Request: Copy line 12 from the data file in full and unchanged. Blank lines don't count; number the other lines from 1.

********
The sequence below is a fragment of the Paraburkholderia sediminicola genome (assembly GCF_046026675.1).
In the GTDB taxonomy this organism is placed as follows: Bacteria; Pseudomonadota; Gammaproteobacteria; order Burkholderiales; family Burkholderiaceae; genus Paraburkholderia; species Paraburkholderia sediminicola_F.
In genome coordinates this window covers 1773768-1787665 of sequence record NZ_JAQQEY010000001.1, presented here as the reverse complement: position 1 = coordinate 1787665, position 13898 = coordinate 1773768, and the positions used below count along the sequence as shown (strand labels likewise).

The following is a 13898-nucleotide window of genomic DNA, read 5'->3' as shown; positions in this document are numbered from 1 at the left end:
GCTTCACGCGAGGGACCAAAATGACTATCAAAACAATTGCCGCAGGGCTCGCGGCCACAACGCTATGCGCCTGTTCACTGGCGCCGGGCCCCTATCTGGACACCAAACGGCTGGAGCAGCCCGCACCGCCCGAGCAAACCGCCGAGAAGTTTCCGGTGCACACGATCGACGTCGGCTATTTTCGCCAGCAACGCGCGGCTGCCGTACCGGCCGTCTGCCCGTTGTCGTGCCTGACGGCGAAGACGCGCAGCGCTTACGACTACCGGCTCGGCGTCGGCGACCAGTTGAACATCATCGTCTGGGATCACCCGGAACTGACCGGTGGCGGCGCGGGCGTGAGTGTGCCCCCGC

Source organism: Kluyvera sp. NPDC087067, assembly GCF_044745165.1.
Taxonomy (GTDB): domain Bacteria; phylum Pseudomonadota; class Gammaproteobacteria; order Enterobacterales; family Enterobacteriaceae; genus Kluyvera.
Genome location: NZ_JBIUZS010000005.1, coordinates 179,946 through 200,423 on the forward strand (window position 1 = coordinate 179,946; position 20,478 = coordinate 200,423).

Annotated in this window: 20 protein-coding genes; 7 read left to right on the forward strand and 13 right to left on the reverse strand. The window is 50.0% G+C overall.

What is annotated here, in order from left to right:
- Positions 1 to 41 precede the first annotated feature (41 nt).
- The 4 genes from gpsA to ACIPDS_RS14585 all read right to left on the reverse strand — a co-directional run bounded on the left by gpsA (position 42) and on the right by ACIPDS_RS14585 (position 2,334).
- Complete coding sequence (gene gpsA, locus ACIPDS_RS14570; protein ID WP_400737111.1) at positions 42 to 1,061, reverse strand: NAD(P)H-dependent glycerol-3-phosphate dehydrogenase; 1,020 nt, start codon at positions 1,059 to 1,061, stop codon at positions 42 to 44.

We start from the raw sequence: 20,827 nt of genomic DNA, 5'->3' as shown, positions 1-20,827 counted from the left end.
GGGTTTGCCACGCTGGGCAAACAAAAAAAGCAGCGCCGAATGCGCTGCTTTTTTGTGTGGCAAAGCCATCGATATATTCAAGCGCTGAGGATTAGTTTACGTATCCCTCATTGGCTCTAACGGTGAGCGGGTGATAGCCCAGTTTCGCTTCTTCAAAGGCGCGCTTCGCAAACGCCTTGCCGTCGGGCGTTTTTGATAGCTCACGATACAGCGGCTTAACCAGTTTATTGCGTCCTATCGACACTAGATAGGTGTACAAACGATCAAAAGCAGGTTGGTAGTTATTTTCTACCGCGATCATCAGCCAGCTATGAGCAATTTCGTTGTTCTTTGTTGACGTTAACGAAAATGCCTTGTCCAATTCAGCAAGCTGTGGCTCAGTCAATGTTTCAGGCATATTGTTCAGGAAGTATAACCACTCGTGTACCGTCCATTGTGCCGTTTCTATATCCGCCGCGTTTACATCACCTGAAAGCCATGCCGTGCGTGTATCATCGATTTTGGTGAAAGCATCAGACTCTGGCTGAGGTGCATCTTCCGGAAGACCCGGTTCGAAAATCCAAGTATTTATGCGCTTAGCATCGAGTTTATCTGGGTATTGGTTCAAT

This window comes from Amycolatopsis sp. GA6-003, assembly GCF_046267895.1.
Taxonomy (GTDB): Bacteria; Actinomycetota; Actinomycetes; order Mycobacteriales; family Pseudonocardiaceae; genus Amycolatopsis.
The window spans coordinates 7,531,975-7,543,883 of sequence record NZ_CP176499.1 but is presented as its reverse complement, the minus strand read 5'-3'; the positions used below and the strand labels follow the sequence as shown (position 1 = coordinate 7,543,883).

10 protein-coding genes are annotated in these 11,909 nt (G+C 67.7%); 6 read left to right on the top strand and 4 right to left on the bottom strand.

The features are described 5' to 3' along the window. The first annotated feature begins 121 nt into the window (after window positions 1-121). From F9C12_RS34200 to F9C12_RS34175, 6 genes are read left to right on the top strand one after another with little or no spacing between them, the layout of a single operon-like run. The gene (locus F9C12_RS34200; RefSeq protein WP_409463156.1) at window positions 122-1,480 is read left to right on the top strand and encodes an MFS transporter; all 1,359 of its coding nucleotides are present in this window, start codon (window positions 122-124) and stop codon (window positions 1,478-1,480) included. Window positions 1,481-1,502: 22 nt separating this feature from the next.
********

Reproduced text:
- The 4 genes from gpsA to ACIPDS_RS14585 all read right to left on the reverse strand — a co-directional run bounded on the left by gpsA (position 42) and on the right by ACIPDS_RS14585 (position 2,334).